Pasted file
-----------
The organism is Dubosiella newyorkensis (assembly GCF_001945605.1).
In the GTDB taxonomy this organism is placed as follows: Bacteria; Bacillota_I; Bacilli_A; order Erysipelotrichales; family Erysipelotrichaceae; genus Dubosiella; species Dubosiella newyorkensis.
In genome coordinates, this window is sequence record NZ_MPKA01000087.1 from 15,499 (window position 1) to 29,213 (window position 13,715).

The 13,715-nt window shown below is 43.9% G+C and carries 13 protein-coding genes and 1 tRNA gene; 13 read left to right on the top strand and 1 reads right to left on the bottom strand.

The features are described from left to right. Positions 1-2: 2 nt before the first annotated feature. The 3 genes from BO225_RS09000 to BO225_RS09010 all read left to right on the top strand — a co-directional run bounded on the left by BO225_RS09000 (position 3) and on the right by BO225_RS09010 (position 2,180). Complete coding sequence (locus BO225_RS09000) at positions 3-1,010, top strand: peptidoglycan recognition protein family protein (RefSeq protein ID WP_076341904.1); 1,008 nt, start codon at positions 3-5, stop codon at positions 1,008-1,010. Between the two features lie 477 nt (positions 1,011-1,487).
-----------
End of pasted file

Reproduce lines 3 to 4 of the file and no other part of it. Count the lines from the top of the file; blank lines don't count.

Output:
In genome coordinates, this window is sequence record NZ_MPKA01000087.1 from 15,499 (window position 1) to 29,213 (window position 13,715).

The 13,715-nt window shown below is 43.9% G+C and carries 13 protein-coding genes and 1 tRNA gene; 13 read left to right on the top strand and 1 reads right to left on the bottom strand.